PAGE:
No. Several studies have shown that low-calorie sweeteners can actually aid in weight loss and/or weight management. For example, researchers in one study found that when foods and beverages containing sucralose were used as part of a program to reduce calorie intake and increase levels of physical activity, overweight children were able to slow their rate of weight gain. While a few smaller studies have suggested that low-calorie sweeteners may cause cravings and/or weight gain, such an association has not been confirmed in larger studies, and the majority of the research still finds that low-calorie sweeteners such as sucralose can be helpful weight loss/weight management aids.
With rising obesity rates, people are often looking for one “magic” solution to help them lose weight. And, while low-calorie sweeteners can help, it is also important to practice portion control and participate in regular physical activity in order to reach weight loss goals. Also, when incorporating foods and beverages containing low-calorie sweeteners into a weight management plan, these products should be used in place of the full-calorie versions in order to reduce total calorie intake.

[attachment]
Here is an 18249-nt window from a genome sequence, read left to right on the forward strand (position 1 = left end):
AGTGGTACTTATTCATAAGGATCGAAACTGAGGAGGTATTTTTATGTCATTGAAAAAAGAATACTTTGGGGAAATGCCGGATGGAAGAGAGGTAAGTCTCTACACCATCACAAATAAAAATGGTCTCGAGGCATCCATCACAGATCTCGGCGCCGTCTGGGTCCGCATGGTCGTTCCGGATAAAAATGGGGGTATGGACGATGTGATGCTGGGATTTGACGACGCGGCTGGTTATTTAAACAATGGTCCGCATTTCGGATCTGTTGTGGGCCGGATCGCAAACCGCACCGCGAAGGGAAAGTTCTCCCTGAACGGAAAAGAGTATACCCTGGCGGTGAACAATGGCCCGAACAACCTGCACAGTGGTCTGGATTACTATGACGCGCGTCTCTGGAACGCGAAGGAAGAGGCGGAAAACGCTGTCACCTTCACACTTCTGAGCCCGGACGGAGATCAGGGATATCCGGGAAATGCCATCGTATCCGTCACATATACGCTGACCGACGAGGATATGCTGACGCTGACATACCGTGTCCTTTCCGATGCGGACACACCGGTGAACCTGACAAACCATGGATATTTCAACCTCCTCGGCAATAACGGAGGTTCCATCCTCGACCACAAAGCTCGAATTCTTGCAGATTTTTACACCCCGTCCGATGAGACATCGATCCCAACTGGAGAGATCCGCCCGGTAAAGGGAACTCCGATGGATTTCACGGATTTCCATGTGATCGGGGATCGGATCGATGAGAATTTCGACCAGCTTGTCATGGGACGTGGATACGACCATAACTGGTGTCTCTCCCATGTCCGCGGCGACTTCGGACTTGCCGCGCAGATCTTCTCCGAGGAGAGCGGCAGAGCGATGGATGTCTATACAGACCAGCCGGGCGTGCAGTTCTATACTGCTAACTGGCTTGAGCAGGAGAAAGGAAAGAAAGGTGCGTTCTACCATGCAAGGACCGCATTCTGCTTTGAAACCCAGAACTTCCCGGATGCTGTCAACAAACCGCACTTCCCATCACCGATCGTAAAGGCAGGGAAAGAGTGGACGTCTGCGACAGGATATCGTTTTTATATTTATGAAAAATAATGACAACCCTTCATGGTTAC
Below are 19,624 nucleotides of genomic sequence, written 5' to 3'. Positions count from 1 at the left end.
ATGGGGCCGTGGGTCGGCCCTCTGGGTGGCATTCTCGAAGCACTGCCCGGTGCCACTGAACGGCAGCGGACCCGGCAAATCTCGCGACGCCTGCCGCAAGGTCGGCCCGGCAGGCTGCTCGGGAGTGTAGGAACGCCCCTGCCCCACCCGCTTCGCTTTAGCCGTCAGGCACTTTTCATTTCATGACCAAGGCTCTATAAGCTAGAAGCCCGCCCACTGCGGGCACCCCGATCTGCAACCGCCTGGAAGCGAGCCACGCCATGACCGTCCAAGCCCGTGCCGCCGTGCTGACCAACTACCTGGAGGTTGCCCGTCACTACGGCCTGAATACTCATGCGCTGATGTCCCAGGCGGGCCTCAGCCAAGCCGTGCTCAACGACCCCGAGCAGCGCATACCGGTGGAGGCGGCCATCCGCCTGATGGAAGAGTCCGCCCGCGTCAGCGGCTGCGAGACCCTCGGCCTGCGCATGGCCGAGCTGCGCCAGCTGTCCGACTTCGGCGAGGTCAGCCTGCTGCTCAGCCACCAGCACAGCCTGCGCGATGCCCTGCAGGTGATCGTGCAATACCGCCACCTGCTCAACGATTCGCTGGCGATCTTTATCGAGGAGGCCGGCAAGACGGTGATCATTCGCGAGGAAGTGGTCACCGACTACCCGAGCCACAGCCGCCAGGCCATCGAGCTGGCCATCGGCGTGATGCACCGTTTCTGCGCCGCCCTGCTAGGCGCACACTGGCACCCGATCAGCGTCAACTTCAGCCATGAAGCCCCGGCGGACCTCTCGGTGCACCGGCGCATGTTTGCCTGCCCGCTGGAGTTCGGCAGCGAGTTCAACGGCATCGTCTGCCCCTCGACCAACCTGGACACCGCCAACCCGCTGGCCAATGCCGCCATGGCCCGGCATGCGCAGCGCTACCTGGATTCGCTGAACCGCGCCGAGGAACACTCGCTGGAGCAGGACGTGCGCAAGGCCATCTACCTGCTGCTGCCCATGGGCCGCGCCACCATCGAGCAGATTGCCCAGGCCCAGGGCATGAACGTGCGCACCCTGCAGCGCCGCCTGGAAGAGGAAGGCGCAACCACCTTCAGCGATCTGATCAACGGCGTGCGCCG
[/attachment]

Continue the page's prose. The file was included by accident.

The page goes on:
Can people who have diabetes consume foods and beverages containing sucralose?
Yes. Sucralose has no effect on blood glucose or insulin levels in people with diabetes, and therefore it is safe for them to consume. Foods and beverages sweetened with sucralose provide sweet options that are lower in carbohydrates, which are helpful for people who have diabetes, who must monitor their carbohydrate intake.
As with any nutritional concern, people who have diabetes should talk to a registered dietitian, health care provider and/or diabetes care professional for advice on incorporating foods and beverages containing sucralose into their diets.
Does sucralose cause tooth decay?
No, sucralose does not cause cavities. The bacteria in plaque do not break down or “eat” sucralose, and therefore the acids that can lead to cavities do not form. Sucralose does not increase the growth of bacteria in the mouth and does not promote tooth decay.
Can pregnant and breastfeeding women consume sucralose?
Yes. Anyone can consume sucralose, including pregnant and breastfeeding women. Research has shown that sucralose does not have harmful effects on pregnant women or their babies. Although sucralose may be consumed as part of a healthful pre- and post-natal diet, a pregnant or breastfeeding woman should talk to her physician or health care provider about consuming the necessary nutrients to support her and her baby’s health throughout pregnancy and infancy.